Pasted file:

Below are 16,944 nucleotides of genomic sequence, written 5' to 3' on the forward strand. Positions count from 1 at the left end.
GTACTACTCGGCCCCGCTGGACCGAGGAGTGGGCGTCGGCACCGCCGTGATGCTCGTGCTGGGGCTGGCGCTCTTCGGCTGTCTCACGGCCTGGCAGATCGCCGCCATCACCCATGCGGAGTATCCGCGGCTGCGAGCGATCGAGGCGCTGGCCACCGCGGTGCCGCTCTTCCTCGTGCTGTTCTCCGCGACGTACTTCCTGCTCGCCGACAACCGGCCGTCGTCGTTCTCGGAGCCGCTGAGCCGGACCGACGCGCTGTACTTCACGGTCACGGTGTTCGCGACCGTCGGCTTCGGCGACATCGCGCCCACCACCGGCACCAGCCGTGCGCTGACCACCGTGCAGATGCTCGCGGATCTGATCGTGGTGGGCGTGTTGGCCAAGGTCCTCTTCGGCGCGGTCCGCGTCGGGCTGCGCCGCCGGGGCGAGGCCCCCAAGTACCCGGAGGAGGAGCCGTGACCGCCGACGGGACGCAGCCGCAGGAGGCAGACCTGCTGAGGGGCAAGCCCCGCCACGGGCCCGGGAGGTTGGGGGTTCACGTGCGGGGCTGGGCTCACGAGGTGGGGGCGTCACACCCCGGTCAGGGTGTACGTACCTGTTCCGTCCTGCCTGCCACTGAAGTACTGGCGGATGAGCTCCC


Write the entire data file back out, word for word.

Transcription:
Below are 16,944 nucleotides of genomic sequence, written 5' to 3' on the forward strand. Positions count from 1 at the left end.
GTACTACTCGGCCCCGCTGGACCGAGGAGTGGGCGTCGGCACCGCCGTGATGCTCGTGCTGGGGCTGGCGCTCTTCGGCTGTCTCACGGCCTGGCAGATCGCCGCCATCACCCATGCGGAGTATCCGCGGCTGCGAGCGATCGAGGCGCTGGCCACCGCGGTGCCGCTCTTCCTCGTGCTGTTCTCCGCGACGTACTTCCTGCTCGCCGACAACCGGCCGTCGTCGTTCTCGGAGCCGCTGAGCCGGACCGACGCGCTGTACTTCACGGTCACGGTGTTCGCGACCGTCGGCTTCGGCGACATCGCGCCCACCACCGGCACCAGCCGTGCGCTGACCACCGTGCAGATGCTCGCGGATCTGATCGTGGTGGGCGTGTTGGCCAAGGTCCTCTTCGGCGCGGTCCGCGTCGGGCTGCGCCGCCGGGGCGAGGCCCCCAAGTACCCGGAGGAGGAGCCGTGACCGCCGACGGGACGCAGCCGCAGGAGGCAGACCTGCTGAGGGGCAAGCCCCGCCACGGGCCCGGGAGGTTGGGGGTTCACGTGCGGGGCTGGGCTCACGAGGTGGGGGCGTCACACCCCGGTCAGGGTGTACGTACCTGTTCCGTCCTGCCTGCCACTGAAGTACTGGCGGATGAGCTCCC